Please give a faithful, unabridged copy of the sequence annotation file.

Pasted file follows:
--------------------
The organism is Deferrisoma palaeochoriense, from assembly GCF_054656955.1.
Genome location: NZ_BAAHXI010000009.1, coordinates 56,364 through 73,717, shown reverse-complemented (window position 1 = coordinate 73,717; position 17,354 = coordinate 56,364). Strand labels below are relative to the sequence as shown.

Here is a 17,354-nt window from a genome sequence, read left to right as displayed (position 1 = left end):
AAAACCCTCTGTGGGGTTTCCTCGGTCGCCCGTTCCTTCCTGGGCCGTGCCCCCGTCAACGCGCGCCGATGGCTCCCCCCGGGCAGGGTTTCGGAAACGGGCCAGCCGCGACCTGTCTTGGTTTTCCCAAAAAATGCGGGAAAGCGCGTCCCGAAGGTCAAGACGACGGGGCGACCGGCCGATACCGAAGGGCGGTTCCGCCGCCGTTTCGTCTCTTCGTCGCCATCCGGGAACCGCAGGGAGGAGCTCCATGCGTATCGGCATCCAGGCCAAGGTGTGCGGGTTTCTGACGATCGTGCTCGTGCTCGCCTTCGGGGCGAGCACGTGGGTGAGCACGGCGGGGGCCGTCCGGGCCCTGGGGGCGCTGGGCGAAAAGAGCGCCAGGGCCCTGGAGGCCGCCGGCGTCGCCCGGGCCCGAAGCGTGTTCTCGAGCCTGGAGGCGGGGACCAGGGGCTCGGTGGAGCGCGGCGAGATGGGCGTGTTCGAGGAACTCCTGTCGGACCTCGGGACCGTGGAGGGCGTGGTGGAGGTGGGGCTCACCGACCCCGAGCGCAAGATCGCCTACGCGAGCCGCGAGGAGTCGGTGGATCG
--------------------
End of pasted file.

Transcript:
The organism is Deferrisoma palaeochoriense, from assembly GCF_054656955.1.
Genome location: NZ_BAAHXI010000009.1, coordinates 56,364 through 73,717, shown reverse-complemented (window position 1 = coordinate 73,717; position 17,354 = coordinate 56,364). Strand labels below are relative to the sequence as shown.

Here is a 17,354-nt window from a genome sequence, read left to right as displayed (position 1 = left end):
AAAACCCTCTGTGGGGTTTCCTCGGTCGCCCGTTCCTTCCTGGGCCGTGCCCCCGTCAACGCGCGCCGATGGCTCCCCCCGGGCAGGGTTTCGGAAACGGGCCAGCCGCGACCTGTCTTGGTTTTCCCAAAAAATGCGGGAAAGCGCGTCCCGAAGGTCAAGACGACGGGGCGACCGGCCGATACCGAAGGGCGGTTCCGCCGCCGTTTCGTCTCTTCGTCGCCATCCGGGAACCGCAGGGAGGAGCTCCATGCGTATCGGCATCCAGGCCAAGGTGTGCGGGTTTCTGACGATCGTGCTCGTGCTCGCCTTCGGGGCGAGCACGTGGGTGAGCACGGCGGGGGCCGTCCGGGCCCTGGGGGCGCTGGGCGAAAAGAGCGCCAGGGCCCTGGAGGCCGCCGGCGTCGCCCGGGCCCGAAGCGTGTTCTCGAGCCTGGAGGCGGGGACCAGGGGCTCGGTGGAGCGCGGCGAGATGGGCGTGTTCGAGGAACTCCTGTCGGACCTCGGGACCGTGGAGGGCGTGGTGGAGGTGGGGCTCACCGACCCCGAGCGCAAGATCGCCTACGCGAGCCGCGAGGAGTCGGTGGATCG